Key has held talks with both new captain Ben Stokes and his predecessor Joe Root

Around the same time, he text Joe Root to suggest a chat at some stage, adding “but I understand completely if you just want a break from it all and don’t want to”. Root, who had stepped down as captain two days prior to Key’s appointment, called him a minute later.

“We went on for about an hour and a half and we were talking about all the things we want to do with English cricket and move it forward.”

It was, essentially, an empathetic fact-finding mission on a team that has been underperforming over the last two years and a man who had risen above it all, including the challenges of the Covid-19 pandemic, to be a leader and an incredible purple patch. “Now you’re starting to find out a bit more, what he has done has been unbelievable,” said Key on the conclusions garnered.

“What he has done as a leader, but also having to keep going and I’m talking more about the ability to score the runs he scored, it’s one of the great sporting achievements really. He is still now asking ‘how can I help Ben Stokes?’ This is what I think we need to do”. I met him again in London the other day and we spoke for another couple of hours and spoke about all kinds of stuff. This is their team really – this is the best time of your life as player and then you get to my age and you do other things but nothing is as much fun as being player. They have to make the most of it and Joe Root is so important to English cricket in that regard and he’ll have a massive hand to play.”

The “they” Key speaks of includes James Anderson and Stuart Broad. Having been dropped for the West Indies tour, both are due back for the first Test. Both were spoken to on Easter Sunday and given a promise by Key that, whoever comes in to coach, “for my money, you guys are available for selection for that first Test match”.

Rob Key faced the media for the first time since his unveiling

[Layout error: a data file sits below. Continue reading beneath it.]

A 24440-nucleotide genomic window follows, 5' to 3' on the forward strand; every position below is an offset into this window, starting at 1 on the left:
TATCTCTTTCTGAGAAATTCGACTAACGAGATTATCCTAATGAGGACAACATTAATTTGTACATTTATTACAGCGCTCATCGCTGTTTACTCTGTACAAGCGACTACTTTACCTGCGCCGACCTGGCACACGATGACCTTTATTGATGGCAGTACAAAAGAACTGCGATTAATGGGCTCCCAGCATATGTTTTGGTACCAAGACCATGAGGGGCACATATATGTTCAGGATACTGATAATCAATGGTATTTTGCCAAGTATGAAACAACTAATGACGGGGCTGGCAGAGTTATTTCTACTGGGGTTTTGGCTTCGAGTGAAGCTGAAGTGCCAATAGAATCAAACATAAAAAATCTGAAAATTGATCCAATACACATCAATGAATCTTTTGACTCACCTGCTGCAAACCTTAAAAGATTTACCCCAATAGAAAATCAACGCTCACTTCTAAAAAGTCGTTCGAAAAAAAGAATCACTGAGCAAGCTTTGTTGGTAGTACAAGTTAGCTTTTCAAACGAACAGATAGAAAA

It was a bold statement to make, especially as he was yet to consult Stokes about Broad and Anderson. Thankfully, Stokes brought it up first, saying he wants to the best team available to him, which includes the pair with over 1,100 Test wickets between them. Key has met both veterans which will obviously count for something for two players who were irked by how short the conversations were when they were informed they would not be going to the Caribbean.

Such sensitivity and personability is both a rare commodity in the cut and thrust of professional sport and yet the very least you’d expect from Key. The current generation of England player has long had Key’s ear and as such, one imagines he has indulged as many calls received as made so far.

The difficulty will be when he has to deliver bad news. The modern group are one who, for the most part, get things their own way. Prizefighters who have more autonomy on when and where they step into the ring. The unravelling under Ashley Giles was arguably a result of not wanting to say no. That must change and will ultimately change Key’s relationship with those under his watch.


He promises this will be the case. That the stance he assumes over a range of matters, from availability for the Indian Premier League to matters around touring and rest and rotation, will be with a view for what is good for the team and what is right for English cricket. “It might be naïve to say this, but that is the basis of every decision you make.”

It might be, yes. But as long as Key can maintain his personal skills and stave off the desire to indulge in management talk and walk, he will do right by English cricket, and also himself.